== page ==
I found the Sandrasingh.com yarn really pleasant to work with. Even though it is a single ply, it is not kinky at all. And I’ve not had any trouble, either, in it holding up to being strung with the beads. The slightly felted texture of the yarn not only gives it strength, but a wonderful softness plus a lot of volume for its weight.

The 2nd border continues into the main area pattern
The 2nd border continues into the main area pattern

The knitting proceeded quickly. Of course, in these photos of knitting in progress, the lace knitting has not yet been blocked, so it still looks crumpled and messy. Once blocked, the design elements will “pop” and look crisper/more distinct. In this picture of knitting in progress, the 1st border (in the upper part of the picture) is just lying under the 2nd piece. The two pieces will be grafted together later for an invisible join.

Knitting in progress
Knitting in progress

After completing the knitting and grafting the 2 pieces together, the stole is tension blocked.

Blocking the stole
Blocking the stole

I never tire of that magic moment when lace is blocked out to show all of its airy beauty. The completely dried stole is then released from the blocking wires and pins, and my senses are further delighted in the wonderful drape and hand of the sheer knitted fabric.

The sheer beauty and drape of the completed stole
The sheer beauty and drape of the completed stole

And the story has a happy ending — or is it just the beginning? I hope you might be inspired to “paint” your own picture story using my Gentle Breezes pattern as a jumping off point in creative knitting art.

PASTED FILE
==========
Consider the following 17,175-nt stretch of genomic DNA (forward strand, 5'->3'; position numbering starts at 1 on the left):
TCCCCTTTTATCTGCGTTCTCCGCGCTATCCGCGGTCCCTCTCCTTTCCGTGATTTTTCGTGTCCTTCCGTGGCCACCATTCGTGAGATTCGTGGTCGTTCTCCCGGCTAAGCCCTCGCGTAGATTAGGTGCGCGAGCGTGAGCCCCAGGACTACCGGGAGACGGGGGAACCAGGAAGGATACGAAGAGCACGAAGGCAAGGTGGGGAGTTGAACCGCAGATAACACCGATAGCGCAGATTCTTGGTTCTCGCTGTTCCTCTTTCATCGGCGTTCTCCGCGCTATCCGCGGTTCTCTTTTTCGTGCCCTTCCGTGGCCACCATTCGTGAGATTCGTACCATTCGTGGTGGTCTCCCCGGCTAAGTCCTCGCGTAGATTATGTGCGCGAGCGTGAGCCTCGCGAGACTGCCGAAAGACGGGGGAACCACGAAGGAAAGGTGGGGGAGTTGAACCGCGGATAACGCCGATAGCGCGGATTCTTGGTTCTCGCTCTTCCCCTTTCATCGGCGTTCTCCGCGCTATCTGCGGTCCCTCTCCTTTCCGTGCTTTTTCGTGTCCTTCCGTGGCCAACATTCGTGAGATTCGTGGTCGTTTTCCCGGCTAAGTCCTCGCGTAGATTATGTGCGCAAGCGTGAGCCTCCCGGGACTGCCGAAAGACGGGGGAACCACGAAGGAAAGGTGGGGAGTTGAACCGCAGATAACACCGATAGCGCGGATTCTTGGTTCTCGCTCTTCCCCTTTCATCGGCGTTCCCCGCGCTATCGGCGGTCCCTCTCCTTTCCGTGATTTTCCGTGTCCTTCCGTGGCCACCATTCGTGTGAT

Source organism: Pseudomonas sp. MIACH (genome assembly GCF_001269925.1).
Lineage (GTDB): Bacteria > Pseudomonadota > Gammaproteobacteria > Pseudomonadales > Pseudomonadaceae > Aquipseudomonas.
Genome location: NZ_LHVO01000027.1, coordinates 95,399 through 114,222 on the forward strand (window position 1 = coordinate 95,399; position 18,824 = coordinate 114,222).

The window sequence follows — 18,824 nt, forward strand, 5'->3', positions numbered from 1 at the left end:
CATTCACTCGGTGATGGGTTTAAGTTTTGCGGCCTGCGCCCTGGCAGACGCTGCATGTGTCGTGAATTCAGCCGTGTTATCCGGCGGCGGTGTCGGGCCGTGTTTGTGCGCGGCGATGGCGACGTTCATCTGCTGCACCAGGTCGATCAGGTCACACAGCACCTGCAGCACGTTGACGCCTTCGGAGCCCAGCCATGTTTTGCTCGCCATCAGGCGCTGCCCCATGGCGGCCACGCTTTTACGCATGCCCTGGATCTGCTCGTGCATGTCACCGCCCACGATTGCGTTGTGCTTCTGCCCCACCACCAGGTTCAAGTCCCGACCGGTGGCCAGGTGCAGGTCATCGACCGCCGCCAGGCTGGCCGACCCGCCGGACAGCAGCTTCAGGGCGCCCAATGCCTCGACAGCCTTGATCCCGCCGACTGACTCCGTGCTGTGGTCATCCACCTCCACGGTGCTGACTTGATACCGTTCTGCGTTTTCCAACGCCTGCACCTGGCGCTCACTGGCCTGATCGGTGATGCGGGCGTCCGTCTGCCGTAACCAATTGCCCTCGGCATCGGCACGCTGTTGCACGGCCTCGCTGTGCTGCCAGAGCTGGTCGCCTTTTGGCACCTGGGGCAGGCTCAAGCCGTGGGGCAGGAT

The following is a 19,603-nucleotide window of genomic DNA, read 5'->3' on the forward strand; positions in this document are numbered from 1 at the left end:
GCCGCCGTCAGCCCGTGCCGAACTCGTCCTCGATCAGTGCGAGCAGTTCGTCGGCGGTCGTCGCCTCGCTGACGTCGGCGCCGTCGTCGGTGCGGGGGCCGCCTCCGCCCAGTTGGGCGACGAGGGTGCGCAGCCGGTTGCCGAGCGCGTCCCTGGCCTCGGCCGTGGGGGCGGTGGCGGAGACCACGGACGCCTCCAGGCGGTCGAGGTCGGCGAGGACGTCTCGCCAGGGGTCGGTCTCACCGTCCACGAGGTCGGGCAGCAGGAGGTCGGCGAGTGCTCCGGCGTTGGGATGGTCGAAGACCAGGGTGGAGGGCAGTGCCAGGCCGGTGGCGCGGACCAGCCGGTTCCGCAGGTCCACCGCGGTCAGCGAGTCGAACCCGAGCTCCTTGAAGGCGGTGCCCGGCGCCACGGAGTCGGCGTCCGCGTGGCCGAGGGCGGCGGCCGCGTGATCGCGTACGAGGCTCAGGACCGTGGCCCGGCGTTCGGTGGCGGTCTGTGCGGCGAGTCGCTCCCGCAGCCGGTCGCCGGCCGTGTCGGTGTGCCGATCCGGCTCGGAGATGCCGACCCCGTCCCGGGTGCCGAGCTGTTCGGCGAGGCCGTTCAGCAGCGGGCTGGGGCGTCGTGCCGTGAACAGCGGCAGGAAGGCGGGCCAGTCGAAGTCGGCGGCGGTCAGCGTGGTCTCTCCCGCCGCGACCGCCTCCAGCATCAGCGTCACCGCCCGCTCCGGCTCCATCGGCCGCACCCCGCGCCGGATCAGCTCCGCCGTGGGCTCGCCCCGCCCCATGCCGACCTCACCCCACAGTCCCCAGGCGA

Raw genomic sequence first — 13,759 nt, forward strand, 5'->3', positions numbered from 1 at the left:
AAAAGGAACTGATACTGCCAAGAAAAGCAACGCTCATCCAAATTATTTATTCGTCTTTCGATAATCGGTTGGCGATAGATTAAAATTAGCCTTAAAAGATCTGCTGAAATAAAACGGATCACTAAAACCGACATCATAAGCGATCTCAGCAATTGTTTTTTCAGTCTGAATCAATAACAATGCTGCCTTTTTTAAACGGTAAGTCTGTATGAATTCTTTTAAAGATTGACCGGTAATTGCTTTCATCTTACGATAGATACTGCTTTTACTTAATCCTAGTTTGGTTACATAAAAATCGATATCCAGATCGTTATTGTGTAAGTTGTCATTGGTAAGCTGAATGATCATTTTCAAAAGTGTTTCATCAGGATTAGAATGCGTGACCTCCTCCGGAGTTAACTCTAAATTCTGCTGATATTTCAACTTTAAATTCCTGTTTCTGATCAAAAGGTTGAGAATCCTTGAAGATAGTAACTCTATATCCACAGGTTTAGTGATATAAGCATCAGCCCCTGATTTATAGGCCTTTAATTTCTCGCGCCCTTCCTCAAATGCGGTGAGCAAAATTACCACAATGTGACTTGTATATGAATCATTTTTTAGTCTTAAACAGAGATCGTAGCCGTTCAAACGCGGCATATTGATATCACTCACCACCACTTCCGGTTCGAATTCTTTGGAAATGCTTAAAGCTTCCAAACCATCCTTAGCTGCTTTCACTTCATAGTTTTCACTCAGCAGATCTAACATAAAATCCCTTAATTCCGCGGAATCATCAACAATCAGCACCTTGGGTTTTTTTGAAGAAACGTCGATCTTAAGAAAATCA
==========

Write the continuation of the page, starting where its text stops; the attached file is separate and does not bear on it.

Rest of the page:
Beaded detail of "Breaking Waves"
Beaded detail of "Breaking Waves" in the border ends of the Gentle Breezes Stole

 

 

Thank you for helping support Womenheart

Thank you so much to those supporting WomenHeart by purchasing the HeartStrings Thinking of You Scarf pattern through Patternfish in the recent charity campaign. I wanted to let you know that almost $400 has been donated between the matching contributions of Patternfish and HeartStrings FiberArts.

Thinking of You Scarf
Thinking of You Scarf

There was a lot of positive response about both WomenHeart and the support that Patternfish and me were providing. I am thankful to all of you on behalf of the women who will receive crucial support services, programs, and educational materials for heart disease in women.

We even had a knitter who wanted to gift the pattern even though she already had the pattern herself. Patternfish does not yet have a Gift option set up in their system, but Gayle “the Ambassador” at Patternfish took care of the gifting manually to make it happen!

And just as important as all that, I heard from so many people who had previously purchased the pattern and were using it to “Knit Red” or gift to a friend or family member in need or comfort.

Life and our loved ones are such a precious thing.